Energy transition strategy
Powering Progress is our strategy to become a net-zero emissions energy business, purposefully and profitably. Powering Progress aims to deliver value for our shareholders, for our customers and for wider society. For more information, see section “Our strategy”.
Our strategy aims to support the more ambitious goal of the Paris Agreement
Tackling climate change is an urgent challenge. It requires a fundamental transformation of the global economy and the energy system so that society stops adding to the total amount of greenhouse gases in the atmosphere, achieving what is known as net-zero emissions. That is why Shell has set a target to become a net-zero emissions energy business by 2050.
To help us get there, we have set short-, medium- and long-term targets to reduce our carbon intensity, measured using our net carbon intensity (NCI) metric. For more information see "Setting targets for NCI".
There is no established standard for aligning an energy supplier’s decarbonisation targets with the temperature limit goal of the Paris Agreement. In the absence of a broadly accepted standard, Shell has developed its own approach to demonstrate Paris alignment by setting carbon intensity targets within a pathway derived from scenarios from the IPCC Special Report on Global Warming of 1.5°C (SR 1.5), most of which show the global energy system reaching net zero between 2040 and 2060.
This pathway is aligned with the more ambitious temperature goal of the Paris Agreement to limit global mean temperature rise to 1.5°C above pre-industrial levels by 2100. We believe our targets are aligned with the IPCC SR1.5 pathway.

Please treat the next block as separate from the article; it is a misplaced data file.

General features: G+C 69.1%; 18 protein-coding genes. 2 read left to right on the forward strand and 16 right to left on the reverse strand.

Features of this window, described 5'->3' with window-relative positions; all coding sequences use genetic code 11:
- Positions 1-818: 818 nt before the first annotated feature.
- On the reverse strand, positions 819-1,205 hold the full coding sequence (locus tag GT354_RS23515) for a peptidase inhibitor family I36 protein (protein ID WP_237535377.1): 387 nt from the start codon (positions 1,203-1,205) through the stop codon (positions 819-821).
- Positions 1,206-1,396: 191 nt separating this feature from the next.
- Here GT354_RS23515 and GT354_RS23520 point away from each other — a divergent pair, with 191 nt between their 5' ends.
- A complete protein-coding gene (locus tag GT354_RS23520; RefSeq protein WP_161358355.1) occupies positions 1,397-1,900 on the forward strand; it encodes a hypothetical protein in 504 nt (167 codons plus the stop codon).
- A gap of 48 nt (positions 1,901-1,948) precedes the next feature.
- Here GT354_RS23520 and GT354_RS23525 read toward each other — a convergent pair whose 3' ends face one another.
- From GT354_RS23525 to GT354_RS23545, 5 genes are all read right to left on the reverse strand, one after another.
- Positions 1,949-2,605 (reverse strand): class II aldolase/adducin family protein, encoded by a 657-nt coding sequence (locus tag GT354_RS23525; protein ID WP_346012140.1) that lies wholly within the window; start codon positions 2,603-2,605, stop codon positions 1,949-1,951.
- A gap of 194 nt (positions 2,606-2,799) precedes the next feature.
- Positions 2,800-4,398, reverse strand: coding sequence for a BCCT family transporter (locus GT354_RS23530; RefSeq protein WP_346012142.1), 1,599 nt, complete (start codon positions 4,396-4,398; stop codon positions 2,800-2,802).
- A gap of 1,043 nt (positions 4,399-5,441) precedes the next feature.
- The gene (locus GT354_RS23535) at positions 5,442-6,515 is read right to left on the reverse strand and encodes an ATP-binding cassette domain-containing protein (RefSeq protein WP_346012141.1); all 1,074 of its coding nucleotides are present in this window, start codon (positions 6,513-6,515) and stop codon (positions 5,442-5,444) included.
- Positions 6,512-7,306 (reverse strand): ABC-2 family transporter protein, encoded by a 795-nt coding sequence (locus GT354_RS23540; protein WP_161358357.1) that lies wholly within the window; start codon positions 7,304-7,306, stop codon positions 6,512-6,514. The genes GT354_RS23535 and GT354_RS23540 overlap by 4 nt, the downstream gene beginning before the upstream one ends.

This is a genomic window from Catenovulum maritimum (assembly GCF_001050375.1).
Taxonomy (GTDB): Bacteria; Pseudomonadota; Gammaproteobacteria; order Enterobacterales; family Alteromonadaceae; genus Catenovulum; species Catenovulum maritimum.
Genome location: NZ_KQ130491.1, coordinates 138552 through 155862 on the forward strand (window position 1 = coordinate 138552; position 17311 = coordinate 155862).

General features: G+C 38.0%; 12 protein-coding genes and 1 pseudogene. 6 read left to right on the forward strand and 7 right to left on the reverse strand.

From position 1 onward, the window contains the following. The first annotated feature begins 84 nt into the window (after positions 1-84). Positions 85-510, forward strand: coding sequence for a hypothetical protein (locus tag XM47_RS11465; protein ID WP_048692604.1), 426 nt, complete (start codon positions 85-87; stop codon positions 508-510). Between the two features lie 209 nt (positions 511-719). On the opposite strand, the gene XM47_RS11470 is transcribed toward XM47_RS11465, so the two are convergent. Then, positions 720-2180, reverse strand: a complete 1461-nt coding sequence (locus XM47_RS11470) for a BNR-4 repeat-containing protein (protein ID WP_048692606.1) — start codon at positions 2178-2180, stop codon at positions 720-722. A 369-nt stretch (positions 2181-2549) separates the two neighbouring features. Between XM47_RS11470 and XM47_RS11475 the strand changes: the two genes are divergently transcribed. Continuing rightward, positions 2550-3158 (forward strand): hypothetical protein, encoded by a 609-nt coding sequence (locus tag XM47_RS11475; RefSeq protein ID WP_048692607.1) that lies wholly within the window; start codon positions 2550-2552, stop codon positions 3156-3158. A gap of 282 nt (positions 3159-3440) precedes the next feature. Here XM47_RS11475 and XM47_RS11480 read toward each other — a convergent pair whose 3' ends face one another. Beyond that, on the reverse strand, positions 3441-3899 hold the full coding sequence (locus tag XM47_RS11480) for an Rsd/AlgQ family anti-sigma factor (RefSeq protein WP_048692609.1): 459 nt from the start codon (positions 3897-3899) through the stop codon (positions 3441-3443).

When constructing the pathway, we filtered out certain outlying IPCC scenarios to ensure that Shell’s targets are aligned with earlier action, and low-overshoot scenarios. Overshoot refers to the extent to which a scenario exceeds an emissions budget and subsequently relies on carbon sinks to compensate for the excess emissions.
Becoming a net-zero emissions energy business means reducing emissions from our operations, and from the fuels and other energy products, such as electricity, that we sell to our customers. It also means capturing and storing any remaining emissions using technology, protecting natural carbon sinks, and providing high quality carbon credits to our customers to compensate for hard-to-abate emissions.
An increasing number of countries and companies have announced targets to achieve net-zero emissions by the middle of the century, and we are starting to see some changes in the demand and supply of energy. However, achieving the 1.5 degrees Celsius goal will be challenging and requires unprecedented global collaboration. The pace of change will also vary around the world.